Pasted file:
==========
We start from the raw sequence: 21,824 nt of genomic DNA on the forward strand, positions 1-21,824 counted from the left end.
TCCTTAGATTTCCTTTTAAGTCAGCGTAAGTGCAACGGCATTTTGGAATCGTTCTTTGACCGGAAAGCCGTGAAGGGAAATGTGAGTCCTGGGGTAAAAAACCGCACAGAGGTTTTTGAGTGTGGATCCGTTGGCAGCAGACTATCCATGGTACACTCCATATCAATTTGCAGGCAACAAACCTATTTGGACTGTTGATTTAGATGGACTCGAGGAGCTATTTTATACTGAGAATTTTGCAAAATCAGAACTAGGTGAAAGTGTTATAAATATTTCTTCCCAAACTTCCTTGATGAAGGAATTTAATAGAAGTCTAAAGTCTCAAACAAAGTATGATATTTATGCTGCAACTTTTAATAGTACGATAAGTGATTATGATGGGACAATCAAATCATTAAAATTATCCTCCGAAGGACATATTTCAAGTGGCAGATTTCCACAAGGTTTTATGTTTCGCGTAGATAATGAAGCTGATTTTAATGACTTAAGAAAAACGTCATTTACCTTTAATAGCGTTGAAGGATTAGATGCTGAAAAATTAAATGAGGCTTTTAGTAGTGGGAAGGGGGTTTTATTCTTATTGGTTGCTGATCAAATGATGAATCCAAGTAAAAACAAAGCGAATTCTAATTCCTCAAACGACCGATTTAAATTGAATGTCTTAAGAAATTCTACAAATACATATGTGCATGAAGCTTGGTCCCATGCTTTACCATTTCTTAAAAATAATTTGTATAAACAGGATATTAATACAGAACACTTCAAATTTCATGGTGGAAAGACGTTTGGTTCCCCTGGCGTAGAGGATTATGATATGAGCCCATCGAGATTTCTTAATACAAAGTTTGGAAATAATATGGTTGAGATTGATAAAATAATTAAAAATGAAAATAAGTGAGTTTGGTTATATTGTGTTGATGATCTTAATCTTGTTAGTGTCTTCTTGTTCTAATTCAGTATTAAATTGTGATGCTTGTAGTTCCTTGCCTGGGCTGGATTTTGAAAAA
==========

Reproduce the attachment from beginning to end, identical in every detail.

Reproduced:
We start from the raw sequence: 21,824 nt of genomic DNA on the forward strand, positions 1-21,824 counted from the left end.
TCCTTAGATTTCCTTTTAAGTCAGCGTAAGTGCAACGGCATTTTGGAATCGTTCTTTGACCGGAAAGCCGTGAAGGGAAATGTGAGTCCTGGGGTAAAAAACCGCACAGAGGTTTTTGAGTGTGGATCCGTTGGCAGCAGACTATCCATGGTACACTCCATATCAATTTGCAGGCAACAAACCTATTTGGACTGTTGATTTAGATGGACTCGAGGAGCTATTTTATACTGAGAATTTTGCAAAATCAGAACTAGGTGAAAGTGTTATAAATATTTCTTCCCAAACTTCCTTGATGAAGGAATTTAATAGAAGTCTAAAGTCTCAAACAAAGTATGATATTTATGCTGCAACTTTTAATAGTACGATAAGTGATTATGATGGGACAATCAAATCATTAAAATTATCCTCCGAAGGACATATTTCAAGTGGCAGATTTCCACAAGGTTTTATGTTTCGCGTAGATAATGAAGCTGATTTTAATGACTTAAGAAAAACGTCATTTACCTTTAATAGCGTTGAAGGATTAGATGCTGAAAAATTAAATGAGGCTTTTAGTAGTGGGAAGGGGGTTTTATTCTTATTGGTTGCTGATCAAATGATGAATCCAAGTAAAAACAAAGCGAATTCTAATTCCTCAAACGACCGATTTAAATTGAATGTCTTAAGAAATTCTACAAATACATATGTGCATGAAGCTTGGTCCCATGCTTTACCATTTCTTAAAAATAATTTGTATAAACAGGATATTAATACAGAACACTTCAAATTTCATGGTGGAAAGACGTTTGGTTCCCCTGGCGTAGAGGATTATGATATGAGCCCATCGAGATTTCTTAATACAAAGTTTGGAAATAATATGGTTGAGATTGATAAAATAATTAAAAATGAAAATAAGTGAGTTTGGTTATATTGTGTTGATGATCTTAATCTTGTTAGTGTCTTCTTGTTCTAATTCAGTATTAAATTGTGATGCTTGTAGTTCCTTGCCTGGGCTGGATTTTGAAAAA